upper waypoint

Madeline's Story: Immigration Politics through the Eyes of A First-Generation Oakland Teen

Save ArticleSave Article
Failed to save article

Please try again

KQED's News Education project recently asked local middle and high school students to consider some of the major political issues at play in the 2016 presidential election and describe which ones impact them most. Hundreds of students responded, leaving comments and tweets on our Do Now and Lowdown platforms.

We called it the “My Backyard Campaign” project, and as a follow-up, announced a call-out for students to submit short videos on the topic.

Among the 100 thoughtful submissions we received, one video, in particular, called "My Rift" rose to the top, about an Oakland teenager's very personal experience with America's immigration system.

Madeline, featured in the video, is currently a senior at Oakland Tech High School. The first generation teenager poignantly describes the emotional toll of being separated from her mother, who was deported after overstaying her visa, and the impact of growing up alone. We contacted Madeline and produced a longer follow-up video (above) about her story and her two friends who helped produce the project.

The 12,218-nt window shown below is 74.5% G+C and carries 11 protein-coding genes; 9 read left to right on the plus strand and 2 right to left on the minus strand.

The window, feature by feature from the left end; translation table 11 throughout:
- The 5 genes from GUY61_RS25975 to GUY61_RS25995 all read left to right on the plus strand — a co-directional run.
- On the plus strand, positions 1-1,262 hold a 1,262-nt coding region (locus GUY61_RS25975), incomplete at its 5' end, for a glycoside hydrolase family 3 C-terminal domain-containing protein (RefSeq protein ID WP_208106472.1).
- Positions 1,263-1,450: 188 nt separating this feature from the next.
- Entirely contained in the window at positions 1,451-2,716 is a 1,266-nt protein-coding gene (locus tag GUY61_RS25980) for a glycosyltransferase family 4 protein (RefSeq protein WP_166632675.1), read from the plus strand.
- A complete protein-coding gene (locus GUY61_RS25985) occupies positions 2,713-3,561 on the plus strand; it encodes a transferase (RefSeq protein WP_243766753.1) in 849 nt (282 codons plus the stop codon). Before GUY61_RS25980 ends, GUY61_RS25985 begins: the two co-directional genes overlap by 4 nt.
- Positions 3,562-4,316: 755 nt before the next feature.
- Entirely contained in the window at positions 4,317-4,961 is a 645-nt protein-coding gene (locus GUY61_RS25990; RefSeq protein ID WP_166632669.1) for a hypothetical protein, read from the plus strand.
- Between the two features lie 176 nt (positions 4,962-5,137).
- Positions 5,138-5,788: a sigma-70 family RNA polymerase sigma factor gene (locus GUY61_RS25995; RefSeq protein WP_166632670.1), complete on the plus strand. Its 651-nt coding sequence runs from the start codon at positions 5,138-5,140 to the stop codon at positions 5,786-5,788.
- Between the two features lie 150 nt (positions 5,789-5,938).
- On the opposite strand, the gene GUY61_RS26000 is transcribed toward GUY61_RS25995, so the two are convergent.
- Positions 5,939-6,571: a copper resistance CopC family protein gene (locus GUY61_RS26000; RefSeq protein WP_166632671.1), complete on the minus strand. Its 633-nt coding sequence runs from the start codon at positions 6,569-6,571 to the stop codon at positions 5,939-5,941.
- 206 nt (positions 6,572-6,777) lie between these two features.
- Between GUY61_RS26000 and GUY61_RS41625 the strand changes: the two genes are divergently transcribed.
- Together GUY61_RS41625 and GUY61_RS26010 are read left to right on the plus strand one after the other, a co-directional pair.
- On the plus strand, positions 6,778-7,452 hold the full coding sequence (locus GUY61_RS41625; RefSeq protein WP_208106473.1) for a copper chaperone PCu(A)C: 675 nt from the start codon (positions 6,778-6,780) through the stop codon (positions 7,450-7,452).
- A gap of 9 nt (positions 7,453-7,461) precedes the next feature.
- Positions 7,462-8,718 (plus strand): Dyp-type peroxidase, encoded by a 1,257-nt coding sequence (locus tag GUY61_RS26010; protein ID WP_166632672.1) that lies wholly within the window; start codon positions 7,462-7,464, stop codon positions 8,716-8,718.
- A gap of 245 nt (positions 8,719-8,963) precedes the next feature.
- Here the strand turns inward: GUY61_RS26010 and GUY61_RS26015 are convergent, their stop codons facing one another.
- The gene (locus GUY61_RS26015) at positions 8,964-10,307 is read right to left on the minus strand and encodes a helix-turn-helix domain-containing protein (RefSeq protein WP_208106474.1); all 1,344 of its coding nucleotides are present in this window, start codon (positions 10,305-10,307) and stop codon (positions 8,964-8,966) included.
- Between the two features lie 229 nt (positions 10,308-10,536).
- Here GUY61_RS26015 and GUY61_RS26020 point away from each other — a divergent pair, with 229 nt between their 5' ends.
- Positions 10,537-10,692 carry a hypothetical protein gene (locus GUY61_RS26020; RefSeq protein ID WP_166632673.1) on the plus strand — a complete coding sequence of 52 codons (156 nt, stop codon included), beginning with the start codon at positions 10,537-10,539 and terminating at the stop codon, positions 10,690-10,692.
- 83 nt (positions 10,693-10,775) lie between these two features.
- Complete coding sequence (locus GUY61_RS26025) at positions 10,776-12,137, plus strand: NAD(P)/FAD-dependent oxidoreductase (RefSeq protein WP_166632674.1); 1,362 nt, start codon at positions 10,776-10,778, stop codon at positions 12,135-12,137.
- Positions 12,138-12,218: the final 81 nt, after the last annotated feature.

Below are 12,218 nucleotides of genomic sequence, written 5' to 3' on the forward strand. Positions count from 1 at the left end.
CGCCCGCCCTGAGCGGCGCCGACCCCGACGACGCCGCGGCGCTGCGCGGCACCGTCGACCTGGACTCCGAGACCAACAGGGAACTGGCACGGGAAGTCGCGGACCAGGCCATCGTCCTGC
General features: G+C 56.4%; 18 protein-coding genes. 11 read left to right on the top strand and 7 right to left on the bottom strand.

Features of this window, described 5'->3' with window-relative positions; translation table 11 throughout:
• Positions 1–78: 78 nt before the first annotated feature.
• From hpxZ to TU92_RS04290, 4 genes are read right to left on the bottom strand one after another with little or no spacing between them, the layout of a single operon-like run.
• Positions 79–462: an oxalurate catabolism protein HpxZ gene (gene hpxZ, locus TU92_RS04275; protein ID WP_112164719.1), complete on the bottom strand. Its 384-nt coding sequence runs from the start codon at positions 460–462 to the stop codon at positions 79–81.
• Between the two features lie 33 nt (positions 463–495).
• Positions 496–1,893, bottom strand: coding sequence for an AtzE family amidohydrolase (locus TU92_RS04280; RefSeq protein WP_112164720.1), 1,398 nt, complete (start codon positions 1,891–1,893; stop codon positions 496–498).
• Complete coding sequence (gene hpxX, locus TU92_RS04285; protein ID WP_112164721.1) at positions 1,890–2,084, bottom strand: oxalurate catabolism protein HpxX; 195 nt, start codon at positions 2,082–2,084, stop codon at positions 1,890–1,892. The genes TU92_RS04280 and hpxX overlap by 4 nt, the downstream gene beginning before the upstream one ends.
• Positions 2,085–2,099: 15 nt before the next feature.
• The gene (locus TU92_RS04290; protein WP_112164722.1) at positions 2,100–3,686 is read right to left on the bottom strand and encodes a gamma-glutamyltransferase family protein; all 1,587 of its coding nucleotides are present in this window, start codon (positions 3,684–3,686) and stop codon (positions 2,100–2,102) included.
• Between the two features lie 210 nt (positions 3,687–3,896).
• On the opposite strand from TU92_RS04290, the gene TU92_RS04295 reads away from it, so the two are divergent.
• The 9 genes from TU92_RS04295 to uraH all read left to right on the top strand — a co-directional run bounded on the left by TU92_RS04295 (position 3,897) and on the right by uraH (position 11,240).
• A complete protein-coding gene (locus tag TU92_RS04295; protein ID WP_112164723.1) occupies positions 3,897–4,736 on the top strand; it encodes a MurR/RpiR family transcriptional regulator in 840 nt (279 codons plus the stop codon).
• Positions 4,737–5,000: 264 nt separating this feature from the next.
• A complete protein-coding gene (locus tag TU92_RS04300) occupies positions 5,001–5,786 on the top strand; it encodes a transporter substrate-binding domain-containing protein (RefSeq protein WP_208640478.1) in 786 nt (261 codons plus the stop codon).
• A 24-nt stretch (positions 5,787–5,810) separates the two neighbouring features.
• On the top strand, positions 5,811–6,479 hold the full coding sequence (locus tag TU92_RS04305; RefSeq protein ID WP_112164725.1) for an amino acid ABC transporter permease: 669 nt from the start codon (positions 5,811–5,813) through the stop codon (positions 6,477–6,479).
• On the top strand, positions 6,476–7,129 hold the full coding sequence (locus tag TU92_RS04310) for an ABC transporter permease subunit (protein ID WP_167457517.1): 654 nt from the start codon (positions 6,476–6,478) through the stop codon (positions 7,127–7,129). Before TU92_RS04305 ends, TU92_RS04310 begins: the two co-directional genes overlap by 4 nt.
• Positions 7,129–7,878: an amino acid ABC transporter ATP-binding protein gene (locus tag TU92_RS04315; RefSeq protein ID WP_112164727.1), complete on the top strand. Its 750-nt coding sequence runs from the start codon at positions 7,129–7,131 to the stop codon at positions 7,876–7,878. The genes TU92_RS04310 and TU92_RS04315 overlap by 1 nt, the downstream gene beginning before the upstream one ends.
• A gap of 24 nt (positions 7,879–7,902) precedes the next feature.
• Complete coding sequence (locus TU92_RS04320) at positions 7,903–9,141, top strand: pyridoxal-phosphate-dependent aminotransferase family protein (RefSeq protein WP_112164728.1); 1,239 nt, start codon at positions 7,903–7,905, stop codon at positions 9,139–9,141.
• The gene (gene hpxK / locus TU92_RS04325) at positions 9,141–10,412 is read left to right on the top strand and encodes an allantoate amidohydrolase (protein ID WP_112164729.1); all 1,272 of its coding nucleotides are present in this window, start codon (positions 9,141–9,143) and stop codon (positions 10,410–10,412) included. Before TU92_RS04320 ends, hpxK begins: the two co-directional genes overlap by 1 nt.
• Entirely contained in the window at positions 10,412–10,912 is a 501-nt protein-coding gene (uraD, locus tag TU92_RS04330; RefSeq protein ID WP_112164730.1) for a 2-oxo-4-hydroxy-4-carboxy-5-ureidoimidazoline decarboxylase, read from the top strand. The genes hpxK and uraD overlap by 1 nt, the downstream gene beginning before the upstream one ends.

This project is part of a recently launched national civic engagement initiative called Letters to the Next President 2.0. Hosted by KQED and National Writing Project, it's an effort to promote and showcase youth perspectives on election-related issues. Visit the project site to learn more and get involved.

lower waypoint
next waypoint
Why So Many Central Americans Are Seeking Asylum in the U.S.Real-Time Interactive Earthquake Map: Get to Know Your Local FaultsIt's Really Happening! This Is What KQED's Youth Takeover Looks LikeWhen Rivers Caught Fire: A Brief History of Earth Day (with Lesson Plan)A Look Inside the Youth Vaping CrazeIt's Almost Tax Day. This Is How the Government Spends Your Hard-Earned CashIs the Endangered Species Act at Risk of Extinction?March Madness and the Money: Should College Athletes Get Paid?How to Stop a Nuclear War: The Non-Proliferation Treaty, ExplainedMAP: What Does the U.S.-Mexico Border Really Look Like?